5. Rationale of combination therapy
  6. Clinical outcome of classical (non-personalized) cancer vaccines
  7. Clinical outcome of personalized peptide vaccines
  8. Personalized peptide vaccine combined with chemotherapy
  9. Conclusion
  10. References

There are at least four different hurdles to overcome for tumor regression by peptide vaccines (Fig. 3). The first hurdle is how to choose a suitable peptide for the individual cancer patient. A peptide selected by the in vitro techniques shown above may not necessarily be suitable for inducing tumor regression in all patients. No animal models are presently available to solve this issue, primarily because human TCR and MHC differ largely from those of animals. Translational clinical research is expected to solve this issue, but a definite answer has not yet been obtained from clinical studies conducted previously, primarily because such studies have not provided clinical benefit for patients receiving the vaccination.(4)

After a peptide has been determined to be suitable by translational clinical research, the second hurdle is how to administer the peptide capable of inducing CTL activation strong enough to eliminate cancer cells. The magnitude of activation could be in part dependent on the frequency of peptide-specific CTL precursors in the circulation. We reported previously that the frequency of peptide-specific CTL precursors in peripheral blood mononuclear cells (PBMC) was usually less than 1/100 000 when classical (non-personalized) peptide vaccination was carried out for advanced cancer patients.(6) This could be due to the fact that the number of T repertoires recognizing antigenic peptides exceeds 1017.(7) We also reported that cancer patients had at least several types of CTL precursors with a frequency of 1/3000 to 1/10 000 reacting to certain peptides in prevaccination PBMC when measured using a new and simple CTL precursor assay.(5,8–10) Vaccination of such peptides with higher levels of CTL precursors in prevaccination PBMC might induce stronger and faster activation of CTL compared to that with rare CTL precursors. Therefore, one solution to overcome this hurdle may be to take into account the immunological diversity of individual patients, and to measure CTL precursors in prevaccination PBMC followed by administration of peptides with higher CTL precursor frequency (personalized peptide vaccination). To test this hypothesis, we conducted a series of clinical trials of personalized peptide vaccinations for advanced cancer patients, and reported that personalized peptide vaccinations achieved rapid and strong activation of CTL with definite clinical benefits for certain cancer patients.(8–10)

Rationale of combination therapy

  1. Top of page
  2. Abstract
  3. Peptide vaccines
  4. Rationale for personalized peptide vaccines
  5. Rationale of combination therapy
  6. Clinical outcome of classical (non-personalized) cancer vaccines
  7. Clinical outcome of personalized peptide vaccines
  8. Personalized peptide vaccine combined with chemotherapy
  9. Conclusion
  10. References

The third hurdle to overcome for tumor regression by peptide vaccine is how to make the activated CTL infiltrate into the tumor sites (Fig. 3). Solid cancers usually form a tumor wall that inhibits infiltration of immunocompetent cells, including CTL and natural killer cells.(11) Therefore, a cancer vaccine combined with one of the other treatment modalities that facilitate infiltration of immunocompetent cells is recommended to allow easy infiltration of CTL. Alternatively, cancers having no tumor walls, such as scirrhous-type gastric cancers(12) and glioblastoma multiforme,(10) could be appropriate targets for a cancer vaccine. Administration of a peptide vaccine to cancer patients after curative surgery would also be an attractive protocol to overcome this hurdle.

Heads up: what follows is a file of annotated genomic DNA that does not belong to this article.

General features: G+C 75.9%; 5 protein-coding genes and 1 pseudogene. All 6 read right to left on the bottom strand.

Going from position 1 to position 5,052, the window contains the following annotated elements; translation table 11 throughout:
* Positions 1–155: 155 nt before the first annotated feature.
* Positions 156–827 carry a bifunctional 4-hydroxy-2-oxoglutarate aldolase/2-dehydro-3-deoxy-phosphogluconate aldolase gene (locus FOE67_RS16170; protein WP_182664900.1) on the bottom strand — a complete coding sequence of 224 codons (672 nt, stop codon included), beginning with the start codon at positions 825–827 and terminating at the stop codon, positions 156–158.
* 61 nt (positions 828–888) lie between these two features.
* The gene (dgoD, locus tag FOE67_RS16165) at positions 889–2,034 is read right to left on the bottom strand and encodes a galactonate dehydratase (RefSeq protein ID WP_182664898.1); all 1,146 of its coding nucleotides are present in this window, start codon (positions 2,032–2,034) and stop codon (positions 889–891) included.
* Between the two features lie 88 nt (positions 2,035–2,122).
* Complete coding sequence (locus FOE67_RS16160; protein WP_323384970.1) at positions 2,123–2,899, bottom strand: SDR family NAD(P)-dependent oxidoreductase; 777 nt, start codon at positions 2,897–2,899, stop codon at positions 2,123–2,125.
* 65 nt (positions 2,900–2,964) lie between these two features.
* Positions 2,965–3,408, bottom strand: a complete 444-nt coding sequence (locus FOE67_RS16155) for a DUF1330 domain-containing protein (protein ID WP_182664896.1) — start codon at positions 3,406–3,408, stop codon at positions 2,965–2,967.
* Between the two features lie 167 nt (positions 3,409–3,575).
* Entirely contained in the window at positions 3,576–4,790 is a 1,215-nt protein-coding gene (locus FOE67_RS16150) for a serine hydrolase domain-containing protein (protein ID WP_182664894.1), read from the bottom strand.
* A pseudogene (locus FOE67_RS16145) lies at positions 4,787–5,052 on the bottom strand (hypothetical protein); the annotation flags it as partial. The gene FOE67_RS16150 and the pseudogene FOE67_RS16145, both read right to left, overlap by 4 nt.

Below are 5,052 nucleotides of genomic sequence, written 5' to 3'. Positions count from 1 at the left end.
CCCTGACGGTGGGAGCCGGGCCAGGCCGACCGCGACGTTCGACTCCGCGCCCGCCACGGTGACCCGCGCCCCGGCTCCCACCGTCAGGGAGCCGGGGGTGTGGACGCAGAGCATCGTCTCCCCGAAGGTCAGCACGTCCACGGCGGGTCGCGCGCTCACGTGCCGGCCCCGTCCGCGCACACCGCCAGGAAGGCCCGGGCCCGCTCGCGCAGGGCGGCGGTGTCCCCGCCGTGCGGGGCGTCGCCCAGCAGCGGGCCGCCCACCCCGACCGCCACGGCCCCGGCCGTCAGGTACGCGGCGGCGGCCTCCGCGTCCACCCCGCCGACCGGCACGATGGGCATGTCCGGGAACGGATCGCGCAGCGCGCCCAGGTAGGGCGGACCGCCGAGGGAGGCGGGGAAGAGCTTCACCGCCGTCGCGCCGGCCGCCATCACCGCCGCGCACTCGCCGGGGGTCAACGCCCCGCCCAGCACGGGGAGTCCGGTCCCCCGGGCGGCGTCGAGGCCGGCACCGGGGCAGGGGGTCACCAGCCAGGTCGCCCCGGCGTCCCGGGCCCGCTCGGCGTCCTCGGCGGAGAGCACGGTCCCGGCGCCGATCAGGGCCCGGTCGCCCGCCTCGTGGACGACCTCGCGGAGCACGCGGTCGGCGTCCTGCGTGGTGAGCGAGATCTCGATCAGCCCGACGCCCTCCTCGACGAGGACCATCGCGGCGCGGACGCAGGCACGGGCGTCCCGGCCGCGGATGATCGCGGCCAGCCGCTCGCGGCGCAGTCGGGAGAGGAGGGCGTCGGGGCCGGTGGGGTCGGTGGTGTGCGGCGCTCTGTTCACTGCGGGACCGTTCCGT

The last hurdle is how to eliminate MHC class 1-loss cancer cells, because a large population (30–60%) of cancer cells do not express MHC class 1 molecules, which are crucial for CTL-mediated elimination of cancer cells.(13) This problem could be overcome by the combined use of a peptide vaccine and either chemotherapy, cytokine therapy capable of activating natural killer cells and macrophages, or one of the other treatment modalities that do not affect MHC expression on cancer cells. Cancer is an extremely complex and heterogeneous disease that exhibits a high level of robustness against a range of both host-defense systems and therapeutic efforts.(14) Loss of MHC class I expression is considered to be a major mechanism of tumor cell escape from immune surveillance,(13) whereas the appearance of multidrug resistance is the major mechanism of tumor cell resistance to chemotherapy.(15) One of the approaches to overcome cancer robustness might be the design of a new combination therapy in which each modality has the ability to impose independent selective pressures to acquired mutations of cancer. Indeed, a personalized peptide vaccine combined with a low dose (280 mg/day) of estramustine phosphate (EMP), a stable conjugate of estradiol and nitrogen mustard that possesses antimitotic properties,(16) for advanced hormone refractory prostate cancer (HRPC) resulted in favorable clinical responses.(17,18) Chemotherapeutic drugs generally suppress immune function, and each drug has a different level of immune suppression. Therefore, for combination therapy, it is pivotal to determine a maximum dose of chemotherapeutic agent that does not suppress peptide-induced immune activation (a maximum non-immunosuppressive dose). In our experience, a full dose of EMP (560 mg/day), but not a half dose, suppressed peptide-induced immune activation.(17,18) Thus, 280 mg/day of EMP was set as the maximum non-immunosuppressive dose for combination therapy with a personalized peptide vaccine for advanced HRPC.

Clinical outcome of classical (non-personalized) cancer vaccines

  1. Top of page
  2. Abstract
  3. Peptide vaccines